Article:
MIDDLING: Your habits and perspectives most resemble those of middle-class Americans. Members of this group tend to be gentle and engaging parents, and if they’re native English speakers they probably use some regional idioms and inflections. Your people are mostly college-educated, and you’re about equally likely to beg children not to shout “so loudly” as you are to ask them to “read slow” during story time. You’re probably a decent judge of others’ emotions, and either a non-evangelical Christian, an atheist, or an agnostic. A typical member of this group breastfeeds for three months or less, drinks diet soda, and visits the dentist regularly. If you’re a member of this group, there’s a good chance that you roll with the flow of technological progress and hate heavy metal music.

H/T: Rod Dreher.

Abend, “The Moral Background”

k10263This March, Princeton University Press will publish The Moral Background: An Inquiry into the History of Business Ethics by Gabriel Abend (New York University). The publisher’s description follows.

In recent years, many disciplines have become interested in the scientific study of morality. However, a conceptual framework for this work is still lacking. In The Moral Background, Gabriel Abend develops just such a framework and uses it to investigate the history of business ethics in the United States from the 1850s to the 1930s.

According to Abend, morality consists of three levels: moral and immoral behavior, or the behavioral level; moral understandings and norms, or the normative level; and the moral background, which includes what moral concepts exist in a society, what moral methods can be used, what reasons can be given, and what objects can be morally evaluated at all. This background underlies the behavioral and normative levels; it supports, facilitates, and enables them.

Through this perspective, Abend historically examines the work of numerous business ethicists and organizations–such as Protestant ministers, business associations, and business schools–and identifies two types of moral background. “Standards of Practice” is characterized by its scientific worldview, moral relativism, and emphasis on individuals’ actions and decisions. The “Christian Merchant” type is characterized by its Christian worldview, moral objectivism, and conception of a person’s life as a unity.

The Moral Background offers both an original account of the history of business ethics and a novel framework for understanding and investigating morality in general.

Alizadeh & Hakimian (eds.), “Iran and the Global Economy: Petro Populism, Islam and Economic Sanctions”

Last month, Routledge published Iran and the Global Economy: Petro Populism, Islam and Economic Sanctions edited by Parvin Alizadeh (Boston Iran and the Global EconomyUniversity) and Hassan Hakimian (University of London).  The publisher’s description follows.

The relationship between religion and the state has entered a new phase ever since the Iranian Revolution more than three decades ago. The recent mass uprisings against autocratic rulers in the Arab world have highlighted the potency of Islamist forces in post-revolutionary societies in the region, a force arguably unlocked first by Iran’s version of the ‘spring’ three decades ago. The economic ramifications of these uprisings are of special interest at a time when the possibility of the creation of Islamic states can have implications for their economic policy and performance again. A study of the Iranian experience in itself can offer rare insights whether for its own features and characteristics or for its possible lessons and implications for recent events in the region. This book is concerned with the economic aspects and consequences of the Iranian Revolution in general and its interaction with the international economy in particular. Many studies have to date dealt with Iran’s economic challenges, policies and performance in the post-revolutionary period but its interaction with the international economy – although of growing importance – has not received sufficient attention. The contributions in this volume by experts in the field address ways in which in the span of three decades, Iran’s economy has evolved from a strong aspiration to develop an ‘independent economy’ to grappling with debilitating international economic sanctions.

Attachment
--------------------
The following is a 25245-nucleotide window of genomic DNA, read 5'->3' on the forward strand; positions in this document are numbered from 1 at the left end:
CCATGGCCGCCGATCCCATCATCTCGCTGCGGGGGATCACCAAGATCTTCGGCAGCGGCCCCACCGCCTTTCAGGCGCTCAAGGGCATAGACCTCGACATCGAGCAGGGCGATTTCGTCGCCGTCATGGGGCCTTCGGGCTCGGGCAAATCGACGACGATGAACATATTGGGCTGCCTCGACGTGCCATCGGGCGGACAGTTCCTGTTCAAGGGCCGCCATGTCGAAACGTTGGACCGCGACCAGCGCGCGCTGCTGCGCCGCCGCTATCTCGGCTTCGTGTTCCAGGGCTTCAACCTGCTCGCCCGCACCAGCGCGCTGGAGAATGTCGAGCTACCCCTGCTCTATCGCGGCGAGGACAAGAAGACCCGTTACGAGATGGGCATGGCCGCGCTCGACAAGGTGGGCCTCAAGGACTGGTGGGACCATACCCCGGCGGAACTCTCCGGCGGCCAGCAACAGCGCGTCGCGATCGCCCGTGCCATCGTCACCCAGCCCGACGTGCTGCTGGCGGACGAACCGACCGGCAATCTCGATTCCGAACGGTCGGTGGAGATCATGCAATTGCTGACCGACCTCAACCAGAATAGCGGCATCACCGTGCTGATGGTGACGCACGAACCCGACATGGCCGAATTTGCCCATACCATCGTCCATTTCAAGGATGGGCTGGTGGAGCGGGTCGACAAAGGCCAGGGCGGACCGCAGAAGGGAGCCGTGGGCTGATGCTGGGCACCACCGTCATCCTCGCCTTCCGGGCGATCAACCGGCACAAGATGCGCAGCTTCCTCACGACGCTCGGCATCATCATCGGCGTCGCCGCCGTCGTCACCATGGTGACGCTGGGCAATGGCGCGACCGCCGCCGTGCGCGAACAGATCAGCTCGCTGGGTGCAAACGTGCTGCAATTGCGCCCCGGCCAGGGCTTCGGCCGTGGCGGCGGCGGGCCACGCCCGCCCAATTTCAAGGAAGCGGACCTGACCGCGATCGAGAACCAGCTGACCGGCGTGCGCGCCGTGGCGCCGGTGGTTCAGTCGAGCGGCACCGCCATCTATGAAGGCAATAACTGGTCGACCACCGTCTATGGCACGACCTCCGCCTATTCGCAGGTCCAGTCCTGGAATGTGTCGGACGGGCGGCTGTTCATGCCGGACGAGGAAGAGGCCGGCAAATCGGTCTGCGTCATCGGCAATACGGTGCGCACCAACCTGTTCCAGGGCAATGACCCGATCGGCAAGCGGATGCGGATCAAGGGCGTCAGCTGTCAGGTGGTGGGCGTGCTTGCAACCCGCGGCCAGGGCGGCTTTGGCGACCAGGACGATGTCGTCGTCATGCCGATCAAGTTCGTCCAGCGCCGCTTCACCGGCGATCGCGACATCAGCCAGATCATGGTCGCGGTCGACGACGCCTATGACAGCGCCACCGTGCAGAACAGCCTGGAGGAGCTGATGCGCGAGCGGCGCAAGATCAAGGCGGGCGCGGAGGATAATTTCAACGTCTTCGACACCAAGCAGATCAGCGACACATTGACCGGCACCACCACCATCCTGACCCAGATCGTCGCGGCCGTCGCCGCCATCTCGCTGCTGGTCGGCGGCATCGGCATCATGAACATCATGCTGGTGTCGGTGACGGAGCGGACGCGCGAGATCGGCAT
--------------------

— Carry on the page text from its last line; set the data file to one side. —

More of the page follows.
Podcast on the Economics of Religion

The Library of Economics and Liberty has posted an interesting-looking podcast by University of Washington Professor Anthony Gill on the economics of religion:

Anthony Gill of the University of Washington and host of the podcast Research on Religion talks with EconTalk host Russ Roberts about the economics of religion. The conversation focuses on the relationship between religion and the State–how does religion respond to a State-sanctioned monopoly? Why do some governments allow religious liberty while others deny it? The conversation concludes with a discussion of how property rights interact with religious freedom.

You can download the podcast, and see a partial transcript, here.

Oslington (ed.), “The Oxford Handbook of Christianity and Economics”

Next month, Oxford will publish The Oxford Handbook of Christianity and 9780199729715_140Economics, edited by Paul Oslington (Australian Catholic University). The publisher’s description follows.

Many important contemporary debates cross economics and religion, in turn raising questions about the relationship between the two fields. This book, edited by a leader in the new interdisciplinary field of economics and religion and with contributions by experts on different aspects of the relationship between economics and Christianity, maps the current state of scholarship and points to new directions for the field. It covers the history of the relationship between economics and Christianity, economic thinking in the main Christian traditions, and the role of religion in economic development, as well as new work on the economics of religious behavior and religious markets and topics of debate between economists and theologians. It is essential reading for economists concerned with the foundations of their discipline, historians, moral philosophers, theologians seeking to engage with economics, and public policy researchers and practitioners.